Goat: Don’t forget that tie-dye shirt, man!

I should know better than to be surprised whenever a band with a certain style comes from a country that seems unexpected. After all, this is the 21st century, everything is possible. But still, to hear a band like Goat coming from Sweden…it surprised me.

I might have read about Goat on some other blog, I can’t remember but I gladly link to it if you let me know. Now, Goat have a very unfortunate name because there are other artists of a wide variety of genres that have the same name but only one Goat plays wild and highly exciting psychedelic artrock that will artrock your socks off. The band comes with a mythology, that’s how freaking psychedelic they are. Apparently, they are from Korpilombolo in Sweden. Once, there lived a witch doctor who practices voodoo but he was hunted and slain by Christian knights and cursed the city.

In 2012, they released their debut “World Music” and it’s a hippie journey into the drug-fuelled, consciousness-enlarging world of crazy music. It’s mostly instrumental and if we hear vocals, they are distorted beach-punk vocals that seem to come from the other side. Their newest songs, “Stonegoat” and “Dreambuilding” have a little more artrock in them (guitarero-pleasures) and are my personal favourites because they escape the late 60s, early 70s a little to create some modern chaos.

Apparently, the band goes on stage with masks and I am quite sure that every show will be accompanied by the faint smell of some form of smoking herb that enhances your mind (at least, that’s what I was told).

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Wax Fang ‚La La Land‘: Modern prog never sounded sweeter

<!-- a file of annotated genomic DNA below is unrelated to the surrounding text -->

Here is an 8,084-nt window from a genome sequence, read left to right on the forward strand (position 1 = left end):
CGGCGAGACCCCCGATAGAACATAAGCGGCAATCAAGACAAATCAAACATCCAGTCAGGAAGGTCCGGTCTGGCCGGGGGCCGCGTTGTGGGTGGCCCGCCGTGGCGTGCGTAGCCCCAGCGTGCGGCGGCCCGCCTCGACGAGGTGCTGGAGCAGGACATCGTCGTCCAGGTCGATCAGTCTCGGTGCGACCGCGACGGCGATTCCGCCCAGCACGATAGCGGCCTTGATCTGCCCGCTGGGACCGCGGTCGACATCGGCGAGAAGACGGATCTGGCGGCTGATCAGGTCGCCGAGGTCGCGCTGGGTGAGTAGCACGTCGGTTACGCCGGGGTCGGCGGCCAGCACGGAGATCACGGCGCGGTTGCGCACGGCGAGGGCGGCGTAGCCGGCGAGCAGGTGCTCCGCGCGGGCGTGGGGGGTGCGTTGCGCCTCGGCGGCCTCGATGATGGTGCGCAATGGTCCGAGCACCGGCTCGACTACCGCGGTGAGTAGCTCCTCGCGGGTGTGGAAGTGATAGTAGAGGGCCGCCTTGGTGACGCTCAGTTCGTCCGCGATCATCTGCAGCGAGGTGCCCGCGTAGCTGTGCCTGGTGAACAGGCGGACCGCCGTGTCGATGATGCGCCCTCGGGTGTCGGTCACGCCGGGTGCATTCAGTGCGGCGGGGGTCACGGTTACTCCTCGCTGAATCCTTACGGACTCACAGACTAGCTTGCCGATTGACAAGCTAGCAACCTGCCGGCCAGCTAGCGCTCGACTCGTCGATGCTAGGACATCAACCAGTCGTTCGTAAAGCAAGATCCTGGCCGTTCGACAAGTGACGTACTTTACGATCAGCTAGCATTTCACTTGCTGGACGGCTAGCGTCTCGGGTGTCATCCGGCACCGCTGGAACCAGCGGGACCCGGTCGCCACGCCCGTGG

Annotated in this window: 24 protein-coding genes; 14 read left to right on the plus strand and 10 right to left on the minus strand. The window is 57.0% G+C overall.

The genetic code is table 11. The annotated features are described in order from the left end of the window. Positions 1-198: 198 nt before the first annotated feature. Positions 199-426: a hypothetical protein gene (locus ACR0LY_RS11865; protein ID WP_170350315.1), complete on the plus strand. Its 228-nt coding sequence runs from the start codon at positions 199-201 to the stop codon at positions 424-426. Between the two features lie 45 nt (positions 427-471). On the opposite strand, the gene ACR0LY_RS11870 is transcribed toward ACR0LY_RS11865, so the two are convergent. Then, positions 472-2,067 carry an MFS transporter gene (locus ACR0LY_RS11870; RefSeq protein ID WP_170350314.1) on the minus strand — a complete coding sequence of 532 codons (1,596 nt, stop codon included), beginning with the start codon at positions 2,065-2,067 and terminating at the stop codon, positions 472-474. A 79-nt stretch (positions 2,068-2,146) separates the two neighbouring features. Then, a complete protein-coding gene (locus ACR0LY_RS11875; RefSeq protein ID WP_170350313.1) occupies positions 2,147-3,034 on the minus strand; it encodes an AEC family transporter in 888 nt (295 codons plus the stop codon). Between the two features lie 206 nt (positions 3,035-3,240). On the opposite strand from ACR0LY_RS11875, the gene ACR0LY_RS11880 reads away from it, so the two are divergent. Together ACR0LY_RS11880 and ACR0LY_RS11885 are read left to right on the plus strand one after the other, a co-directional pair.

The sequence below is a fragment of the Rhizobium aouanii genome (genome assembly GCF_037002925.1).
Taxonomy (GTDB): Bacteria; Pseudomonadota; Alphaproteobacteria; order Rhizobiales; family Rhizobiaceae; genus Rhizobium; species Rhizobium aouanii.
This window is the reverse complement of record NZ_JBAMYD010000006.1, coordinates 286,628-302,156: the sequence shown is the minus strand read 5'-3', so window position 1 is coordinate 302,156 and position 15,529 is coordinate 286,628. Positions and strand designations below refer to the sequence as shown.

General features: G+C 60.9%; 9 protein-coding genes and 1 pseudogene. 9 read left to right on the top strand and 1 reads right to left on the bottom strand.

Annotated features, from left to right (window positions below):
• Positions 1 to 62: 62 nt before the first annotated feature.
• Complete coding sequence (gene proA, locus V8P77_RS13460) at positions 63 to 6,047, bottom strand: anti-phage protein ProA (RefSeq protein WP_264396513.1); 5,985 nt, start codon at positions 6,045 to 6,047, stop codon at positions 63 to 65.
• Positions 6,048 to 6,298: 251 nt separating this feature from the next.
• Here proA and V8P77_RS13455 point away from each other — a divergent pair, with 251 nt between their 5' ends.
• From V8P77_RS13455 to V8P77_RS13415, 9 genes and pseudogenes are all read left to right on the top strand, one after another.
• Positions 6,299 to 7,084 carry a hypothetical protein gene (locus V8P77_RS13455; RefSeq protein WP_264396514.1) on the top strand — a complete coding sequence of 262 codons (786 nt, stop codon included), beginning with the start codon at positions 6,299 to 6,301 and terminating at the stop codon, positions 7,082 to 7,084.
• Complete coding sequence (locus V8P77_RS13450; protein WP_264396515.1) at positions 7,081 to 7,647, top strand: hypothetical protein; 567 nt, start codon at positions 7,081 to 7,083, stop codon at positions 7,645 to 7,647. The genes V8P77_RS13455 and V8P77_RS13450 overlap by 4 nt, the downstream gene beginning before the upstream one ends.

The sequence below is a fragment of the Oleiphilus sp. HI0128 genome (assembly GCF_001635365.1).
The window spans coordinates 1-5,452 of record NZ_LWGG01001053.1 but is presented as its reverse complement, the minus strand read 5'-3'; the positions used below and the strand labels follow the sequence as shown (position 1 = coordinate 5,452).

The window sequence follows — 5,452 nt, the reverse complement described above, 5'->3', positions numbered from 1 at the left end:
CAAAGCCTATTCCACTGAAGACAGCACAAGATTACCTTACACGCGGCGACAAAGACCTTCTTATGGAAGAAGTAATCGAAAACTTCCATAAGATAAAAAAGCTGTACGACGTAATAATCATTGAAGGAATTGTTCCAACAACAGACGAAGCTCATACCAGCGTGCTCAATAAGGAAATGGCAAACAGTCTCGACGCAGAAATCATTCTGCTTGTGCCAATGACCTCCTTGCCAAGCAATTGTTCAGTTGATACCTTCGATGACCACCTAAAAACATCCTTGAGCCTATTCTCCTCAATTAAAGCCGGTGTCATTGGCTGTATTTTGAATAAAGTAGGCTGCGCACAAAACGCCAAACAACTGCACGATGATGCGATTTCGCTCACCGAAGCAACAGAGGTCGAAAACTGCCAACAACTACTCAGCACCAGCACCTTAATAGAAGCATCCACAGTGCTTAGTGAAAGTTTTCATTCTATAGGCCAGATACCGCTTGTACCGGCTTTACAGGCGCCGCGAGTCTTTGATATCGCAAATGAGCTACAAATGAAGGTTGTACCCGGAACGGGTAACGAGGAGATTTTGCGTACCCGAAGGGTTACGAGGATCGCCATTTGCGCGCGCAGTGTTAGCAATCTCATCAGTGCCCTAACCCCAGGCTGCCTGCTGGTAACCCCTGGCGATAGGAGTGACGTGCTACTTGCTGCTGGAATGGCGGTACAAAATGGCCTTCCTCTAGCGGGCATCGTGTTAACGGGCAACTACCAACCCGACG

I first heard „The Majestic“ – as probably quite a few people – during the American Dad episode “Lost in Space”, proving once again why “American Dad” is nth times better than “Family Guy” ever was. The whole episode’s soundtrack was provided by Wax Fang’s album “La La Land” but during the episode I didn’t know that, I only hoped, prayed and pled that this wasn’t just an exclusive song for this one particular episode but an actual band. And sure it was. By the way, I wasn’t the only music nerd who had to fear that this was a one-time song.

I love everything in this episode, the Jim Henson-like “Summoner”, the story that can be enjoyed out of the context of the show and the roughly 1000 references to every cool Sci Fi movie imaginable. Continue reading

Alt-J: Yeah, maybe the Maccabees didn’t win the Mercury Award, so what?

The title suggests it, this article is supposedly about the band that won the Mercury Awards (which are the less popular but all the more worthy version of the MTV Music Awards) but will end up talking about the Maccabees just ’cause.

So, when I read the name Alt-J, I raised an eyebrow, “pffft”-ed for a while and then rolled my eyes in this theatrical way that really works in sitcoms but is just weird in real life. But then I listened to them and thought ‘dang, them boys are damn fine!’. Sure, their band name is quite horrible (why does no one listen to me?) but their music is absolutely amazing and reminds me of a weird mixture of Brian Eno and Menomena and an old-fashioned blues-artist stuck in the middle. Seriously, as much as I want to dislike them, because they look so hip and fresh and beautiful (well, not as beautiful as the Maccabees, obviously), their music is hypnotic, it’s the kind of music you get lost into, the kind that might remind you faintly of genres, artists and styles but in the end is its own entity, the kind that you will remember and gravitate towards.